- The Washington Times - Thursday, February 6, 2003

Here’s a look at some hardware and software that’s available:
Panzer Dragoon Orta, by Sega for Xbox, rated T: content suitable for ages 13 and older, $49.99. The saga of a dragon-riding hero fighting an evil empire continues in the fourth installment of the Dragoon legend as another completely captivating fantasy adventure.
The series made its debut on the 32-bit Sega Saturn system in 1995 to gushing praise for its 3-D landscapes and 360-degree battle action.
It is defined as an on-rail shooter in video-game circles. The camera resides behind the player’s character as the software moves the player forward on predetermined paths think Disney World’s Haunted Mansion ride.
In the latest title, the hero is a fair maiden broken out of prison by the most powerful dragon in the world. She and the beast must combine their might to destroy bioengineered creatures that have been born from the forces of the Empire, which hopes to regain its hold of the wondrous civilization created by the Ancients.
Through 10 stages confined to four episodes, the game has the player soar through and above breathtaking river valleys, barren wastelands and underground sewers as he takes on the Empire’s deadliest Dragonmares and bosses using homing lasers, a blaster and a lethal berserker attack to cause as much destruction as possible.
I strongly suggest in anticipation of the addictive quality of this shooter that the player start out on the “easy” setting (although it really is not), exercise extremities liberally to avoid cramping and work through the excellent tutorial to learn how to use the weapons (the lasers can lock on multiple enemies by holding the X button and sweeping over targets) and to understand gliding and positioning in a 360-degree landscape.
Suffice to report, the designers take full advantage of the Xbox’s powerful graphics capabilities. Many times, I felt as if I had been thrown into a Frank Herbert novel as I battled giant caterpillarlike creatures plunging in and out of water, nipping at the dragon as I maneuvered through a narrow cavern.
Concentration on the tasks at hand became even more difficult while I was flying past translucent waterfalls or trying to terminate an airborne Venus’ flytrap that spewed colorful spores as I attempted to stay out of its line of fire. With its art, level of detail and back story, the game easily rivals a Hollywood production.
The unlockable, encyclopedic text-based history should be welcome relief for players seeking to slow down the sensory overload from the constant barrage of opponents and graphic distractions.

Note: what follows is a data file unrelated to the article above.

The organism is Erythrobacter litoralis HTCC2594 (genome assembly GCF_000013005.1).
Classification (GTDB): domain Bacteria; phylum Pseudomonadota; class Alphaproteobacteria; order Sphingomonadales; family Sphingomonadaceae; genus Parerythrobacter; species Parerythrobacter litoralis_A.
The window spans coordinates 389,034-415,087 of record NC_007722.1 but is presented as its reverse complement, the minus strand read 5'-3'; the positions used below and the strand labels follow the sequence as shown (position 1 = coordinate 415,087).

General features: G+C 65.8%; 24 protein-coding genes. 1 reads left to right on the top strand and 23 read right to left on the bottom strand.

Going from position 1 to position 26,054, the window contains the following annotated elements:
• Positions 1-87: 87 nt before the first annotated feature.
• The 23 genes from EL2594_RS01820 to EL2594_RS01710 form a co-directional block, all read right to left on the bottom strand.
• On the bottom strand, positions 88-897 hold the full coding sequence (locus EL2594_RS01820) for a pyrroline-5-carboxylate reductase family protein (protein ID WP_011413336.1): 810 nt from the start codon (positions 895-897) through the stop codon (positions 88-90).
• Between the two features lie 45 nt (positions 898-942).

Did I mention that the dragon can morph into three forms including the massive heavy wing to engage particularly lethal foes or that those who are proficient at the game can unlock missions using other characters and that those who beat the game are richly rewarded by playing the entire, original Panzer Dragoon?
Clearly one of the best Xbox titles of the new year, Panzer Dragoon Orta will consume players in the mood for dazzling aerial combat.

Rygar by Tecmo, for PlayStation 2, rated T: content suitable for ages 13 and older, $49.99. A burly warrior wielding a spiked yo-yo may not sound like the best of video-game characters to resurrect, but those who remember the side-scrolling arcade epic from 1986 will be very satisfied with the latest chapter of his struggle.
Offering one of the most gorgeous computer-animated opening sequences I have seen in some time and an excellent orchestral score, the game takes one player back to a time when men and gods walked the Earth. Forced to defend his home, Argus, and save the Princess Harmonia, Rygar explores Cecil B. De Mille-like landscapes while slaying Greco-Roman monstrosities to defeat the dark lord Cronus.
The third-person, 3-D roaming title uses sweeping camera angles to focus on the fights with necessities such as collecting icons, upgrading weaponry and smashing tons of museum-quality artifacts to successfully move through underground passages of a coliseum, foliage-surrounded shrines, watery temples and a mountain.
Because I have a low frustration threshold, I always look for the easiest setting possible before jumping into battle. Alas, this game starts all players on “normal,” but with a helpful twist. During the encounter with the first boss, a giant living statue called a Hekatonchieres, I had a bit of trouble. After the third failure, a screen popped up asking me if I wanted to use an easy setting. This offer will either assist new players before the blisters pop or mock those who think they are experts.
Of course, one of the highlights of the title revolves around Rygar’s prowess with his yo-yo, referred to as Diskarmor. With it and a player’s penchant for collecting the right power-ups and pressing the correct combination of buttons on the controller, he can slay pesky biting centipedes or knock off a Cyclops, summon creatures such as the guard dog of Hades, Cerberus, to burn enemies or pulley across a chasm.
Although not as visually seamless as Electronic Arts’ Lord of the Rings challenge, Rygar still will attract gamers looking for a classic adventure and a good fight.
Write to Joseph Szadkowski, The Washington Times, 3600 New York Ave. NE, Washington, DC 20002; or send e-mail (jszadkowski

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